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Govt To Plug Tax Loophole As Stapled Securities Attract Interest

Fuseworks Media
Fuseworks Media

Wellington, Feb 22 NZPA - The Government today moved to plug a
tax loophole involving stapled stock instruments, such as those
being offered for Auckland's international airport.

Stapled securities are not common in New Zealand, but are
increasingly used in Australia.

They combine two or more securities, for example a unit in a
trust and a share in a company, which then can not be separately

The Canadian Pension Plan Investment Board (CPPIB) fund bidding
for Auckland International Airport has included stapled securities
in its offer

It is offering $3.6555 a share in a complicated deal with a cash
component, plus stapled securities comprising a mix of ordinary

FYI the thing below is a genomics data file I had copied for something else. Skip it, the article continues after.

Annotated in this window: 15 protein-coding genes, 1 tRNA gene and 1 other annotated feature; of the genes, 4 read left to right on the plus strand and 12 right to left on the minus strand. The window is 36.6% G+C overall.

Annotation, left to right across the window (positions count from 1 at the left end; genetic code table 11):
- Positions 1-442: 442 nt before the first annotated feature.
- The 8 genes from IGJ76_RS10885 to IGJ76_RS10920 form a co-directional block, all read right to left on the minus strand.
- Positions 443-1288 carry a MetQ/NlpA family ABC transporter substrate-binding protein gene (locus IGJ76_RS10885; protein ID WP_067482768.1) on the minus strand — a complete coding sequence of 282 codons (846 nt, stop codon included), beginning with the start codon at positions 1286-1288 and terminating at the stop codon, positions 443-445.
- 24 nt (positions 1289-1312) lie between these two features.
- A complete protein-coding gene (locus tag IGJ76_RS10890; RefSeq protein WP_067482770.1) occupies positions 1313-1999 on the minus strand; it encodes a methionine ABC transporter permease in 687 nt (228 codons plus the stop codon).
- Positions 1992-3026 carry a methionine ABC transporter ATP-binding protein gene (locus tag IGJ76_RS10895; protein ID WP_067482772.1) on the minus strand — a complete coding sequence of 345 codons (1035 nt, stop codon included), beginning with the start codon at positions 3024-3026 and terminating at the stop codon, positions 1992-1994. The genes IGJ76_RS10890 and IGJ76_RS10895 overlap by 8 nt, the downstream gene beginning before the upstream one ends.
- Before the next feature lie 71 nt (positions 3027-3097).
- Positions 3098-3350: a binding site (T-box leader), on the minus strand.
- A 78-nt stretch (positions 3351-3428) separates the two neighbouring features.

shares and convertible notes.

Finance Minister Michael Cullen and Revenue Minister Peter Dunne
said today they will update the tax rules to prevent a serious loss
to the revenue base from the use of those securities.

"Stapled stock instruments are relatively common overseas but
until recently have not been used much in New Zealand, and our tax
rules have yet to catch up," Mr Dunne said in a statement.

Companies can use stapled stock instruments to pay tax-deductible
interest to shareholders as a substitute for dividends, creating
problems for tax-gathering if the instruments are issued to foreign
investors in New Zealand companies.

"If those instruments were to become common in New Zealand the
amount of debt deductions against our tax base could increase
significantly," said Mr Dunne.

Cabinet decided to change the Income Tax Act to ensure that
stapled securities will be treated as equity for tax purposes -- and
no deductions for interest payments will be available.

"Securities that have already been issued will not be affected
by the legislative change," said Mr Dunne.

The move was announced without consultation with interested
parties because "there is growing interest in using these
instruments in the New Zealand market following on from their
international popularity".

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